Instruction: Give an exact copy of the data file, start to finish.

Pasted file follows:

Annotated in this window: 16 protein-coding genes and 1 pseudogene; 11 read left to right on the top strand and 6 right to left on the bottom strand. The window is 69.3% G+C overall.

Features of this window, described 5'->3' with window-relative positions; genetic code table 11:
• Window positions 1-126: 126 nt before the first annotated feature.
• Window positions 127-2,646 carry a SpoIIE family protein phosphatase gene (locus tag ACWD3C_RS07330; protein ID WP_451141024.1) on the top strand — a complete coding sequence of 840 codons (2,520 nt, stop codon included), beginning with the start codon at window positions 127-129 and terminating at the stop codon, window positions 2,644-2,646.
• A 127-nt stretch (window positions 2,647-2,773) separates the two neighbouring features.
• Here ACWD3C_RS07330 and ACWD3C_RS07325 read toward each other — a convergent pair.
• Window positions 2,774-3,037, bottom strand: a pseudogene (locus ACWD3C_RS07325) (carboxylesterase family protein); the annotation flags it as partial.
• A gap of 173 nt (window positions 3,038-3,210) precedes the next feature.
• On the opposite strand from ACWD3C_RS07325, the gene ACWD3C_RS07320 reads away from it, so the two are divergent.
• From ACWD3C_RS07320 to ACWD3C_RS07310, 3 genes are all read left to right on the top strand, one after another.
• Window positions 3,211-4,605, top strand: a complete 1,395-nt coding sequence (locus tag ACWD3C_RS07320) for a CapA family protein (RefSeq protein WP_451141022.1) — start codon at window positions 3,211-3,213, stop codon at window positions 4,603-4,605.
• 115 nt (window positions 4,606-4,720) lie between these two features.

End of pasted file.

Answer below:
Annotated in this window: 16 protein-coding genes and 1 pseudogene; 11 read left to right on the top strand and 6 right to left on the bottom strand. The window is 69.3% G+C overall.

Features of this window, described 5'->3' with window-relative positions; genetic code table 11:
• Window positions 1-126: 126 nt before the first annotated feature.
• Window positions 127-2,646 carry a SpoIIE family protein phosphatase gene (locus tag ACWD3C_RS07330; protein ID WP_451141024.1) on the top strand — a complete coding sequence of 840 codons (2,520 nt, stop codon included), beginning with the start codon at window positions 127-129 and terminating at the stop codon, window positions 2,644-2,646.
• A 127-nt stretch (window positions 2,647-2,773) separates the two neighbouring features.
• Here ACWD3C_RS07330 and ACWD3C_RS07325 read toward each other — a convergent pair.
• Window positions 2,774-3,037, bottom strand: a pseudogene (locus ACWD3C_RS07325) (carboxylesterase family protein); the annotation flags it as partial.
• A gap of 173 nt (window positions 3,038-3,210) precedes the next feature.
• On the opposite strand from ACWD3C_RS07325, the gene ACWD3C_RS07320 reads away from it, so the two are divergent.
• From ACWD3C_RS07320 to ACWD3C_RS07310, 3 genes are all read left to right on the top strand, one after another.
• Window positions 3,211-4,605, top strand: a complete 1,395-nt coding sequence (locus tag ACWD3C_RS07320) for a CapA family protein (RefSeq protein WP_451141022.1) — start codon at window positions 3,211-3,213, stop codon at window positions 4,603-4,605.
• 115 nt (window positions 4,606-4,720) lie between these two features.